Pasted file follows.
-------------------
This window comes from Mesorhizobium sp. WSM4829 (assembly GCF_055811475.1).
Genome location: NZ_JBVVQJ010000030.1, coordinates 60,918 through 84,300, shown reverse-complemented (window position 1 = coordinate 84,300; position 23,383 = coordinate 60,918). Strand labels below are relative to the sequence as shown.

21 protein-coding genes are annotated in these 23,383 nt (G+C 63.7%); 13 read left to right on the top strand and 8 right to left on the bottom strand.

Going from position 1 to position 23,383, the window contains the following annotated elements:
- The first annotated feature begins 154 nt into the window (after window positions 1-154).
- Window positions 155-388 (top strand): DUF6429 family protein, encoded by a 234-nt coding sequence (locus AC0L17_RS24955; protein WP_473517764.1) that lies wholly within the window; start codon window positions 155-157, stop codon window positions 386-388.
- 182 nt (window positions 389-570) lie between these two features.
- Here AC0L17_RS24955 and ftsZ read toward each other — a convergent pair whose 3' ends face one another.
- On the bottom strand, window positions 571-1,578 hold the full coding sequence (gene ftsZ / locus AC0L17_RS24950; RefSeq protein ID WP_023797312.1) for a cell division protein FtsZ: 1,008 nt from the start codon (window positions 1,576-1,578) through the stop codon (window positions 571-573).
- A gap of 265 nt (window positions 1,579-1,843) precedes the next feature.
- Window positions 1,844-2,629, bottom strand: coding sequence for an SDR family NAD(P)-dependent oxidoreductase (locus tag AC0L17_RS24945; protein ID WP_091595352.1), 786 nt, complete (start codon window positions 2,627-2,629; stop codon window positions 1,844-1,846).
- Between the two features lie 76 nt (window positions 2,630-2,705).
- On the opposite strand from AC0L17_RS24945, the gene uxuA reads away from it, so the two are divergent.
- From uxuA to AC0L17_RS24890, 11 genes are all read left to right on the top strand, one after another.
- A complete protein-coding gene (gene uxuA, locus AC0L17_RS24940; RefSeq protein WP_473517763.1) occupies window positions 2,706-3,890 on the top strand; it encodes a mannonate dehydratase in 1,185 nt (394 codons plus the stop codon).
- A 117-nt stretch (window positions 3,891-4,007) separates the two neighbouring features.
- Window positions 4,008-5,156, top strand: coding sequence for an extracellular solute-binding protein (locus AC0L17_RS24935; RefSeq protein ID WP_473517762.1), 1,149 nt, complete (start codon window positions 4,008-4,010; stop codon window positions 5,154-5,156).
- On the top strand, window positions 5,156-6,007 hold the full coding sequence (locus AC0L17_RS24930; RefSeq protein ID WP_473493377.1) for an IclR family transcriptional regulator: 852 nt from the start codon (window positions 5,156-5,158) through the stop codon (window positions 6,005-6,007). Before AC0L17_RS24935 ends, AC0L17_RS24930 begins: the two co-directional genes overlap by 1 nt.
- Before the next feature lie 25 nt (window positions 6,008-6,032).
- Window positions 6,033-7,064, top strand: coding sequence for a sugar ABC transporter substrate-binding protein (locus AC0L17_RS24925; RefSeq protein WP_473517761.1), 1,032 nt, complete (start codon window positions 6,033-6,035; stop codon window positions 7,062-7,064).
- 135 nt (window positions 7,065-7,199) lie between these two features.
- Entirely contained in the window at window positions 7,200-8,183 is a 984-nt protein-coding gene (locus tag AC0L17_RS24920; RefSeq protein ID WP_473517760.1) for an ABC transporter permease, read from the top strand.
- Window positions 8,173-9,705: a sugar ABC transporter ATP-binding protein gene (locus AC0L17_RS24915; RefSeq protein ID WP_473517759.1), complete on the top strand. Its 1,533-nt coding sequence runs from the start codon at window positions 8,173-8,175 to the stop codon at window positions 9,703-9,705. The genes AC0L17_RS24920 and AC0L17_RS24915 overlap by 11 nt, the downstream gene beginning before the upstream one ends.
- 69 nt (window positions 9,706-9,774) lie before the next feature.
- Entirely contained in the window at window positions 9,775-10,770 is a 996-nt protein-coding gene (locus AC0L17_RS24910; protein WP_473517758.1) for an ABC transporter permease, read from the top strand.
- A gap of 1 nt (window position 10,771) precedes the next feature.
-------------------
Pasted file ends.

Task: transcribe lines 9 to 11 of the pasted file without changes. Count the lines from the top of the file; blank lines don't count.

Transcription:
- On the bottom strand, window positions 571-1,578 hold the full coding sequence (gene ftsZ / locus AC0L17_RS24950; RefSeq protein ID WP_023797312.1) for a cell division protein FtsZ: 1,008 nt from the start codon (window positions 1,576-1,578) through the stop codon (window positions 571-573).
- A gap of 265 nt (window positions 1,579-1,843) precedes the next feature.
- Window positions 1,844-2,629, bottom strand: coding sequence for an SDR family NAD(P)-dependent oxidoreductase (locus tag AC0L17_RS24945; protein ID WP_091595352.1), 786 nt, complete (start codon window positions 2,627-2,629; stop codon window positions 1,844-1,846).